PARIS/NEW YORK (Reuters) - Airbus and Boeing both topped 1,000 new jet orders in the first eight months of the year, but Boeing is far ahead after adjusting for cancellations.
Chicago-based Boeing also has delivered more planes this year than its European rival, hanging on to the title of world’s largest plane maker.
The planemaking subsidiary of Airbus Group (AIR.PA) sold 21 aircraft in August, a traditionally quiet month following the busy Farnborough Airshow in July, bringing its total gross orders for the year to 1,001 aircraft, monthly data showed.
In contrast, Boeing Co (BA.N) booked 107 orders in the same month, bringing total gross orders for the year to 1,004.
Adjusting for cancellations, Airbus reported 722 net orders between January and August. That compares with 941 net orders for Boeing from Jan. 1 to Sept. 2, after accounting for 63 cancellations.
Airbus says the total of 279 cancellations it has announced this year are boosted by conversions from one product to another, as airlines hop out of the current-generation A320 single-aisle family into the newer and more efficient A320neo.
It has argued Boeing will face similar pressure to convert orders when its own revamped 737 MAX approaches delivery, but some analysts have expressed concerns about the underlying level of cancellations as investors remain sensitive to any signs of weakness in recently strong demand for passenger jets.
The A320neo is being readied for its first test flight with engines from Pratt & Whitney (UTX.N), expected in the second half of the month.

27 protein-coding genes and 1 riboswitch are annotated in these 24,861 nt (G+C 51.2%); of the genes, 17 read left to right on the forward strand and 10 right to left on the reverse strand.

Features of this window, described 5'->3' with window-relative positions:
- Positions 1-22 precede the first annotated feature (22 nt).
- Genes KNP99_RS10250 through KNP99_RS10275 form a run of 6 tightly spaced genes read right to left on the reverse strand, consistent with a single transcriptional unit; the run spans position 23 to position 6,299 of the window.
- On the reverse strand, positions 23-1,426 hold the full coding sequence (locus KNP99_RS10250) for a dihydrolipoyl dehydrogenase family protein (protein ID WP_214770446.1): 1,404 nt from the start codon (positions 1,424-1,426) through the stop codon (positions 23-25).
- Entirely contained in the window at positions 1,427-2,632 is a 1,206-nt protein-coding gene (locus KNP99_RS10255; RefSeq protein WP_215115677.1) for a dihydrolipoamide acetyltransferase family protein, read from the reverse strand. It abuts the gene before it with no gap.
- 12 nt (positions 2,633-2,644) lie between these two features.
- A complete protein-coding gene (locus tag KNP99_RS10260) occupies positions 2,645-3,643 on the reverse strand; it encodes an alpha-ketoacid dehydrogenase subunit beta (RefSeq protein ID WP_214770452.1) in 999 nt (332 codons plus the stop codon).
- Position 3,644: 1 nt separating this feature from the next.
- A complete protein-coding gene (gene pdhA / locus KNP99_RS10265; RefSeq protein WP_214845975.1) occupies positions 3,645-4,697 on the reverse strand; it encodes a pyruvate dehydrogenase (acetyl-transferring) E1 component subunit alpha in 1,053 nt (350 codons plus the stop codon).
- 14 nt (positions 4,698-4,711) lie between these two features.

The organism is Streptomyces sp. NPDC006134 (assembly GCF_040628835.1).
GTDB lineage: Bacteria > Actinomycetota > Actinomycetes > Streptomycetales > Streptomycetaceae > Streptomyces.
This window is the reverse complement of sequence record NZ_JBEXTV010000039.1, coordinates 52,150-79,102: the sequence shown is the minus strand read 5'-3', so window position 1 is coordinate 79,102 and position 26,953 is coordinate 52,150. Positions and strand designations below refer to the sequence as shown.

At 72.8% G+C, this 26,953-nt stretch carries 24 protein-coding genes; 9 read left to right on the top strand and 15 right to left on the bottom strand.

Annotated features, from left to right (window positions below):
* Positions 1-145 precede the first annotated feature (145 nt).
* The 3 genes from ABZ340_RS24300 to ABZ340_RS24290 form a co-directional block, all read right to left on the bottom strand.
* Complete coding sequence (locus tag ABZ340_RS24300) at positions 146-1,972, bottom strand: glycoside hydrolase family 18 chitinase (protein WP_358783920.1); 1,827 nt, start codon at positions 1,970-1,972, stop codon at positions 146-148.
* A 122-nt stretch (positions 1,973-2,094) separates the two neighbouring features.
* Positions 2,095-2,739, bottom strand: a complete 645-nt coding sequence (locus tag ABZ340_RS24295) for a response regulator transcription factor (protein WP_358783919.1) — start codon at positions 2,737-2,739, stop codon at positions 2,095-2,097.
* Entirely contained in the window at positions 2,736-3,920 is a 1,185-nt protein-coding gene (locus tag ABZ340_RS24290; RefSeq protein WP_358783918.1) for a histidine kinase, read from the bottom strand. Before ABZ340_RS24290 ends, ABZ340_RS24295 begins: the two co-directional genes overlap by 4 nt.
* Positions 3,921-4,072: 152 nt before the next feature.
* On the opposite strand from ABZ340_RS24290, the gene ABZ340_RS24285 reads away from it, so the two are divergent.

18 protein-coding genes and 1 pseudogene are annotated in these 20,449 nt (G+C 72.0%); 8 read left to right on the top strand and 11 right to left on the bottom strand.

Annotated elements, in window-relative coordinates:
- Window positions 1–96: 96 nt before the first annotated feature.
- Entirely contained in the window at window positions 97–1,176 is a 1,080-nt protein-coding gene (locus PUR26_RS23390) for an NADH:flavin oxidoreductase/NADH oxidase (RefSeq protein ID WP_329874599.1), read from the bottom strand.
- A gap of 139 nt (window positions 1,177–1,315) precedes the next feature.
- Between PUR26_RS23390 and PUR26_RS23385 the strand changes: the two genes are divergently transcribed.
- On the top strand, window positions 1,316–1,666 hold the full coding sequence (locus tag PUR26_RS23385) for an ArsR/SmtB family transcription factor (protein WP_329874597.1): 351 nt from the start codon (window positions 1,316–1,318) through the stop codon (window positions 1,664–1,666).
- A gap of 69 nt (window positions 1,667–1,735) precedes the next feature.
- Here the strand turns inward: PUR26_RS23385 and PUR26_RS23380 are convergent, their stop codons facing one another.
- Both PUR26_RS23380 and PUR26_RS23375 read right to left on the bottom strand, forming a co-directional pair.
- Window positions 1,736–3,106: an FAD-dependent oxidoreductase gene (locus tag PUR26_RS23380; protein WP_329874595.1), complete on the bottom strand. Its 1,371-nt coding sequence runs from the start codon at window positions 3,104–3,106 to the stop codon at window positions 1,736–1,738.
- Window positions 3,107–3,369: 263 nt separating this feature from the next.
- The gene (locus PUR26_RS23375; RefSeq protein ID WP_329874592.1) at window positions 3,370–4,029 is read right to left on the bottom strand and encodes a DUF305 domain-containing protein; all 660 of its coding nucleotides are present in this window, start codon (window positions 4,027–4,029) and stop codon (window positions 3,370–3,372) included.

August’s order figures included four more upgrades from the existing A320 to the A320neo from major single-aisle customer AirAsia (AIRA.KL), bringing the total number of A320 order conversions this year to 73.
Cancellations also reflect the loss of an order for 70 A350 wide-body aircraft from Emirates airline in June, though Airbus is ahead of its net order guidance for the year.
International Consolidated Airlines Group (IAG) (ICAG.L) meanwhile ordered eight A350-900 aircraft, exercising an option for its Spanish subsidiary Iberia in August.
Airbus has now reached 750 orders for its next generation of long-distance aircraft, designed to compete with Boeing’s lightweight, carbon-composite 787 Dreamliner.
Separately, the head of the European Aviation Safety Agency told Reuters the A350 was on schedule to receive its safety certification by the end of September. It is due to enter service with Qatar Airways by the end of the year.
In its latest update, Airbus also said it had delivered 389 aircraft between January and August. Boeing delivered 461 between January and August, including 13 787 Dreamliners, well above its target of 10 deliveries a month of the high-tech jet.
For the full year, Airbus is targeting around the same number of deliveries as last year, when it delivered 626 passenger jets. It says net orders should exceed this.
Boeing is targeting 715-725 deliveries in 2014.
(Corrects 14th graph to say Boeing deliveries are through August)
Reporting by Tim Hepher and Alwyn Scott; Editing by Blaise Robinson, James Regan and Bernard Orr